Chester resident Phil Perlah noted that the zoning administrator also aids the Development Review Board and that the commission might consider asking DRB chair Carla Westine to observe the interviews.

Johnson then explained the work done to date on the Town Plan and suggested that “rather than updating, we take a step back, include some public participation and see what we want to do this time.” She suggested looking at the Springfield Town Plan as an example.

Commission member Claudio Veliz suggested getting some input from the steering committee working on the Village Center Master Plan. Both he and Pinske are members of that group.

Pinske said the commission should look at the plans of towns that have similar problems and opportunities and that neighboring towns do not fit that mold. He suggested Cherokee, Ga., where “the arts have totally changed the town.”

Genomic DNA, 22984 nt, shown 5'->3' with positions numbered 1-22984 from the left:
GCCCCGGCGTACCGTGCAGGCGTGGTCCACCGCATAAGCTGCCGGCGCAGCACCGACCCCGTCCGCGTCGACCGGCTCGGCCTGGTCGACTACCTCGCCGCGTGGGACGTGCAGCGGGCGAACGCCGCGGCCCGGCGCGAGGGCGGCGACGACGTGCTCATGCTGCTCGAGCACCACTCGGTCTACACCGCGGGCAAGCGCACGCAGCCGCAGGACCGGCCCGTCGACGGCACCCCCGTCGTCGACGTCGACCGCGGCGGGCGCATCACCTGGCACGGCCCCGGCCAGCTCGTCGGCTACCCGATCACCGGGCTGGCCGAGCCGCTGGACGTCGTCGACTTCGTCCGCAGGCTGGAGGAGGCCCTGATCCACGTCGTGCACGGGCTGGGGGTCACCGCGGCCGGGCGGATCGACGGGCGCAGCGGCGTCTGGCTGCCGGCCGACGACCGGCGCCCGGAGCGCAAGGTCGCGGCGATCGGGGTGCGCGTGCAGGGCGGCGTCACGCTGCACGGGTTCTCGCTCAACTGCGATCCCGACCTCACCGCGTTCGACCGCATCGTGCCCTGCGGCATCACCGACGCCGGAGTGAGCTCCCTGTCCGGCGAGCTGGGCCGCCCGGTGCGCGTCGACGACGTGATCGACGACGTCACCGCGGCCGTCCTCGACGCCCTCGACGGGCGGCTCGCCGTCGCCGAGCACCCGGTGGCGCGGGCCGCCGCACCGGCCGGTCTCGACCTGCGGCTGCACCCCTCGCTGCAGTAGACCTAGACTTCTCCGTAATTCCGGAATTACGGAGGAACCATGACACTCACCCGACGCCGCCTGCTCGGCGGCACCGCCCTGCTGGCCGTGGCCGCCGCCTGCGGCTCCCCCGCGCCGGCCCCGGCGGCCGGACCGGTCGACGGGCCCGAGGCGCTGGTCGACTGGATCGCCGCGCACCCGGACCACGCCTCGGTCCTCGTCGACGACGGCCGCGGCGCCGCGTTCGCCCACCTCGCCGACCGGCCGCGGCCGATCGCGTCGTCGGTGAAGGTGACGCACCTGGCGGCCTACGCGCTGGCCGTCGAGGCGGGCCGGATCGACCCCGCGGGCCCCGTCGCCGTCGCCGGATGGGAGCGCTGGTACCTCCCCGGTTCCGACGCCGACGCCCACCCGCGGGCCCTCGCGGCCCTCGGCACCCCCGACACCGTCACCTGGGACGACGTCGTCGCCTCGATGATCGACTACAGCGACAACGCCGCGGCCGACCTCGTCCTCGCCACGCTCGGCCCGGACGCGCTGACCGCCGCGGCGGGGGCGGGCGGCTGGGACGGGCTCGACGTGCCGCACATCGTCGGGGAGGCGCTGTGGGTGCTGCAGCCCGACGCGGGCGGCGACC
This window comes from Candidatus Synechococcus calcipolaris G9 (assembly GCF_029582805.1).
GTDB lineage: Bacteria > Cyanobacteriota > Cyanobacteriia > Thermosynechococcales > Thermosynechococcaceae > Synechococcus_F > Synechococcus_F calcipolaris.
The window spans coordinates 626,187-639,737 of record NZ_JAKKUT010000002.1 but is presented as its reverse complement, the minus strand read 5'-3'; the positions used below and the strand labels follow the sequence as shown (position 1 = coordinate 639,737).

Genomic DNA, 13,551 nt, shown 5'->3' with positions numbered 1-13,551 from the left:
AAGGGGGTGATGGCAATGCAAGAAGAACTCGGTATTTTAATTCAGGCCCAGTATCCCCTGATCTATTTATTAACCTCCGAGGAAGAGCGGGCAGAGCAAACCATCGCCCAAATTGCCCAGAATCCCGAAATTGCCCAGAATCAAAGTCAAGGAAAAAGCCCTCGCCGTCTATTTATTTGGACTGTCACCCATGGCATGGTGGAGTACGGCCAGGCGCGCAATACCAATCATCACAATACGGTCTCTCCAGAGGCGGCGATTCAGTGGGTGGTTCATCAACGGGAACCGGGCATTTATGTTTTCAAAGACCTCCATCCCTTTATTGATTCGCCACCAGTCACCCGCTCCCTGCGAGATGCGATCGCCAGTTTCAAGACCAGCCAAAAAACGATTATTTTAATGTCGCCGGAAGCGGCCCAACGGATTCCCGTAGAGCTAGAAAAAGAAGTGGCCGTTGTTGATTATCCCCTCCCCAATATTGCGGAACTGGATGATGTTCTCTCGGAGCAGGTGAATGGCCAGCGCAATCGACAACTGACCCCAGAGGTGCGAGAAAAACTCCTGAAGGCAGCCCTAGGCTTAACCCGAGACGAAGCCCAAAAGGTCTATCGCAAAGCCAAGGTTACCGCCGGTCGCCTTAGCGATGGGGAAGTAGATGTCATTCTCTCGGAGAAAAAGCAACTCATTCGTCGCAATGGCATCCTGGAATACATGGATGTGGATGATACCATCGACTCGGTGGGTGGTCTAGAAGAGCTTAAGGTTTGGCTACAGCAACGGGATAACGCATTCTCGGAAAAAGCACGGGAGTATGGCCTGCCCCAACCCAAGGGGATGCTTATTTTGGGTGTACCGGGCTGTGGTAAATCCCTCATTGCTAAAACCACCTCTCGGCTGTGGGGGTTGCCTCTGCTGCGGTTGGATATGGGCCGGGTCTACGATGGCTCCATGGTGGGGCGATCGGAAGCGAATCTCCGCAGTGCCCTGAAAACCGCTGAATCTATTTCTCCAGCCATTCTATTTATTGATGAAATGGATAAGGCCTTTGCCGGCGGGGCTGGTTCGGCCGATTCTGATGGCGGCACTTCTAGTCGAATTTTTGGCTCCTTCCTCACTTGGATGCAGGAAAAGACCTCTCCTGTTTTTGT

Hance said that the zoning and planning philosophy of the town has changed little since this zoning code was first adopted in 1974.

“But zoning throughout the country has changed,” said Hance, adding that the town would be applying for a municipal planning grant to hire a planning firm to “audit” planning and zoning documents and hold vision sessions with the town’s boards and the public.

“Will the zoning you have get you where you want to go?” asked Hance, “We want people to live, work and play here and zoning is the basis of doing that.”